Stoddart, Simon, Malone, Caroline, Antiquity
On 6 December 2000 the latest and, in our opinion, the greatest of cultural monuments in London to mark the millennium was opened by the Queen: the Great Court of the British Museum. The formula of this architectural work by Foster has similarities to the Tate Modern project already discussed in ANTIQUITY (74:457-9). This is the reworking and enhancing of an existing structure in the cause of culture through the preservation and development of a recovered voluminous space. Furthermore, both are the product of a portfolio of funding (134 million [pounds sterling] for the Tate; more than 100 million [pounds sterling] for the British Museum) from the lottery, state and private donors. More than any other millennium project in Britain, the British Museum building represents a welcome Europeanization of cultural space adapted in distinctive style to the Atlantic climate which has prevailed over the last few months in this country. The Louvre erected an intrusive pyramid. The British Museum has covered the entire courtyard. The spatial articulation and flow of visitors within the British Museum has been transformed. The court is uncluttered and occupied by only a few, selected pieces of sculpture, such as the Cnidos lion, allowing flexible unconstrained movement for the visitor. Access is now possible to the ground and upper floor galleries by means of this newly revealed interior, which additionally provides access to knowledge and food. The full effect has been achieved in superb architectural style, through a soaring glass and steel roof, encircling the round Reading Room. Here is a heart for the museum, open until late in the evening, providing a new museum ambience, a new narrative whose telling will be followed with interest in these pages. The Court has the potential to become a nodal point comparable to Piccadilly, Trafalgar Square, Waterloo and other crossroads of the city of London.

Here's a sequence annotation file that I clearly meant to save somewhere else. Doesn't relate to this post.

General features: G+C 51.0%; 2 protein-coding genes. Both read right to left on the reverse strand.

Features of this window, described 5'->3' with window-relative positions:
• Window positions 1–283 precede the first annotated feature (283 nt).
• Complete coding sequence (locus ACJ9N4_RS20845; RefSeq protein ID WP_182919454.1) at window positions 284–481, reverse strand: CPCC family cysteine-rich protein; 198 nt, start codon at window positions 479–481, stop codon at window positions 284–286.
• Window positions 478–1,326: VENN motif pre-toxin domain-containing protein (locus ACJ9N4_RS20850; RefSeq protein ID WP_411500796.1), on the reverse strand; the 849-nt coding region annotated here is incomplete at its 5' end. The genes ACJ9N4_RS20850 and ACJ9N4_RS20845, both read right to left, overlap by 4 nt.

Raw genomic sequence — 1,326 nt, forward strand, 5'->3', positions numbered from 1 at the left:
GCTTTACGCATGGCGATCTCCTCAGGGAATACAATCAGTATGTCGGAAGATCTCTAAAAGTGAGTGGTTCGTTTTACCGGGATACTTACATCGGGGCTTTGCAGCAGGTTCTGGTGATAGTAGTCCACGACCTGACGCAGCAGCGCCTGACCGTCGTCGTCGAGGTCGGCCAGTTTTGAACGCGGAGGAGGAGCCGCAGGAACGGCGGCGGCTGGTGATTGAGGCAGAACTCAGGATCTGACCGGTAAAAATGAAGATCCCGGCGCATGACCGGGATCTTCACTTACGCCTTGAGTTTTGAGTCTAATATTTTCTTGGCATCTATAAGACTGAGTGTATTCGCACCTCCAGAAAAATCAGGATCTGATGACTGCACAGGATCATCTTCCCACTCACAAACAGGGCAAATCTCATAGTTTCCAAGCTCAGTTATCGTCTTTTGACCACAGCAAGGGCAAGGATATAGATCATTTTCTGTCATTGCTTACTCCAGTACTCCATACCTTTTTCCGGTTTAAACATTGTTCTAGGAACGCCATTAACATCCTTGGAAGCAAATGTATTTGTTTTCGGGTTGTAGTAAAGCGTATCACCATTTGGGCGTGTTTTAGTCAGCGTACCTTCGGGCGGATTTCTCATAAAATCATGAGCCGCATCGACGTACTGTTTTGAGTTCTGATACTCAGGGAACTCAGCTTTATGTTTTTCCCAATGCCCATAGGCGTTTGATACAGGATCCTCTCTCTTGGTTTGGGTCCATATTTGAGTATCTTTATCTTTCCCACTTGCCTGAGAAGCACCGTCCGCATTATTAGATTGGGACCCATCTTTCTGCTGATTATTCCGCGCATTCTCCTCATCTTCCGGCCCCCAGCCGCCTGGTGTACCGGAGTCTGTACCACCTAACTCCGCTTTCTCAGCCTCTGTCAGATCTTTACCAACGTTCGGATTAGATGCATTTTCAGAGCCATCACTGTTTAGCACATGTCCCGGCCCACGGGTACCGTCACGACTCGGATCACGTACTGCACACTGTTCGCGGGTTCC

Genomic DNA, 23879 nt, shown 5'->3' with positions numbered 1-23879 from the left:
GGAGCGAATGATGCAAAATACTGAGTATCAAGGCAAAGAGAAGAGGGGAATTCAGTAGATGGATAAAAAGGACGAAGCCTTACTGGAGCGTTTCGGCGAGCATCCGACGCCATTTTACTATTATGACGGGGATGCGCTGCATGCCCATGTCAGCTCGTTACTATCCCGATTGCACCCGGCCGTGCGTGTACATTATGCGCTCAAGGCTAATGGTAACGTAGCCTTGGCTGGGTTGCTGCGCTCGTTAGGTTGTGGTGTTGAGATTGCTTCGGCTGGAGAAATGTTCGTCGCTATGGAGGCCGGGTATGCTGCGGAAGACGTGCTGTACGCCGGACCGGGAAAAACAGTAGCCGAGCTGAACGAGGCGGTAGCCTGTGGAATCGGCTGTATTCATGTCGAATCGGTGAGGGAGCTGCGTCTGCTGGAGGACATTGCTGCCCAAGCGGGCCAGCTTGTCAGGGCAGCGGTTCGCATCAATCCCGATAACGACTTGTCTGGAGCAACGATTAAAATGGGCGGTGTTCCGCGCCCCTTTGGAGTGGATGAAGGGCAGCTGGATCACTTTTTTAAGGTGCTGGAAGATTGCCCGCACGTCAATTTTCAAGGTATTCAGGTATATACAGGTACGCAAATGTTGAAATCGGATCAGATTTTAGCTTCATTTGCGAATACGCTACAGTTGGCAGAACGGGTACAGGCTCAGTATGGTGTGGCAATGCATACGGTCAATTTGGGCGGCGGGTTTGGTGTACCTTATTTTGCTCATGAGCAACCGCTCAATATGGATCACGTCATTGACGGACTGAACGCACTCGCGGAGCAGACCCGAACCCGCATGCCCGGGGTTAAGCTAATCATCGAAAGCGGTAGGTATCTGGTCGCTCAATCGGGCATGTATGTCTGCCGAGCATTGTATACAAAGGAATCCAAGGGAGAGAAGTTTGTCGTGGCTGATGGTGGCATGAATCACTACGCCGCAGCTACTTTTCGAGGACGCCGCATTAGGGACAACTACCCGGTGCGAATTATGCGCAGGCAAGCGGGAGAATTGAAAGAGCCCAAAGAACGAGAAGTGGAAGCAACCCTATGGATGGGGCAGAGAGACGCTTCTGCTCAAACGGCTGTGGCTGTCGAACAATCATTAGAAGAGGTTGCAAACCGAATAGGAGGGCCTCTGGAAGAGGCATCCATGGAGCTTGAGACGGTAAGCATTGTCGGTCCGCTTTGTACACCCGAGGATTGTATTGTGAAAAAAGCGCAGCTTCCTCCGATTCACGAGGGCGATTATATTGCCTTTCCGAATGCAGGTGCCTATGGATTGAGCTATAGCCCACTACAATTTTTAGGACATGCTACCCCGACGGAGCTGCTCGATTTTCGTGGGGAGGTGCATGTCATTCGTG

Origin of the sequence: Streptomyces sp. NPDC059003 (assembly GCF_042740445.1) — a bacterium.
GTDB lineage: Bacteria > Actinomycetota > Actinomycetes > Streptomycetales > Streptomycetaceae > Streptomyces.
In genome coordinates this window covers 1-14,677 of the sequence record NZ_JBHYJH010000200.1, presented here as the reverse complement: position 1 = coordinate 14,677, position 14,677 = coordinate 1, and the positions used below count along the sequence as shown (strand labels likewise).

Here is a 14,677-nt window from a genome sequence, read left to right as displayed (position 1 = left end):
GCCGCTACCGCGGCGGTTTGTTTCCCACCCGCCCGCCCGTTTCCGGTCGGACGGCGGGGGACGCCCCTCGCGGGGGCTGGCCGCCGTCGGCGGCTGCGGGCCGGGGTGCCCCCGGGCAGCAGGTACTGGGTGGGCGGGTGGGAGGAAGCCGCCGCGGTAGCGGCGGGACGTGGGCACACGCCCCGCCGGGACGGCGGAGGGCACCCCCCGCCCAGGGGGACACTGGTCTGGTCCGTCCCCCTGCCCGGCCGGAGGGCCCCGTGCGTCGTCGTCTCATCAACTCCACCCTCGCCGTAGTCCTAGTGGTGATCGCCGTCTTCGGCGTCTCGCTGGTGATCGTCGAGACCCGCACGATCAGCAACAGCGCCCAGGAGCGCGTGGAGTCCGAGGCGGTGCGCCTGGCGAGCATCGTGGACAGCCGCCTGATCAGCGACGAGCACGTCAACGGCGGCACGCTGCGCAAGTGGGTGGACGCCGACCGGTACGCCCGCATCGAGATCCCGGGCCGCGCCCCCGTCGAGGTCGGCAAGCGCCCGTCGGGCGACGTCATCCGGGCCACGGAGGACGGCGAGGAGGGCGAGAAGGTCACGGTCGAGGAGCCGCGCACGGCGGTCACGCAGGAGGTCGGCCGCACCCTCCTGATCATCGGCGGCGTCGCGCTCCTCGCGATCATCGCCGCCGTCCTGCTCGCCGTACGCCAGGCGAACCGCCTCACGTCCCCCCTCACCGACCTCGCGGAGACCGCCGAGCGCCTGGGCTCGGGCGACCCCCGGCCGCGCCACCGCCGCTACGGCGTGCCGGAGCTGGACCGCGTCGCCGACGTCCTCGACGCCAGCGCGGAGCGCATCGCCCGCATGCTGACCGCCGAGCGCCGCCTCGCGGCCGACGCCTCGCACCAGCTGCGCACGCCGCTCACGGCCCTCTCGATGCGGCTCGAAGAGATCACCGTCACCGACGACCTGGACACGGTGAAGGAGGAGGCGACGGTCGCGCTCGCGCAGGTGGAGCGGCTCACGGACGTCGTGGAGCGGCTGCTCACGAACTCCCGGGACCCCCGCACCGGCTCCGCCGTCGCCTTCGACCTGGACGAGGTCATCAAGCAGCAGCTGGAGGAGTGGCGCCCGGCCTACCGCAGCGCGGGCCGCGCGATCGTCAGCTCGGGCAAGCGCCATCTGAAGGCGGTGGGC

Further space has been realized below the floor of the courtyard and within the former Reading Room of the British Library. The Education centre includes two auditoria and five multi-purpose rooms which will support activities, particularly for younger visitors who now number some 250,000 every year. The famous Reading Room, frequented by Marx, has become a reference library and a place of entry into the Internet resources of the museum. The 25,000-volume, 300-seat library provides open access to publications relevant to the civilizations and societies represented in the collections of the Museum. The COMPASS (Collections Multimedia Public Access System) IT system offers an explanatory database of the principal collections from 50 computer terminals. This same service has been extended to an external audience through the web (http://www.thebritishmuseum.ac.uk/ compass). The system will be expanded in the course of time but already covers a range of information: for example, plans of the galleries showing the location of selected objects, bibliographic information (especially from the reference library), in-depth information on displayed objects, links with the UK National Curriculum, links to other comparable databases and colour prints. In an elliptical extension to the Reading Room, connected by encircling stair-cases rising from the Great Court, temporary exhibition space has been provided in the Great Court gallery. This has opened with an exhibition on the Human Image, drawing from a wide selection of the cultures represented in the museum's collections. (For colour pictures from both the Human Image exhibition and the new Great Court, see pages 9 & 12). The long-standing temporary exhibition space will continue to be used for other displays such as Gladiators.
The Great Court opening is part of an ongoing programme leading up to the 250th anniversary in 2003 of the museum's foundation. The approach to the distinctive colonnaded facade of the museum has been improved by lawns, paving, gravel and outdoor seating. …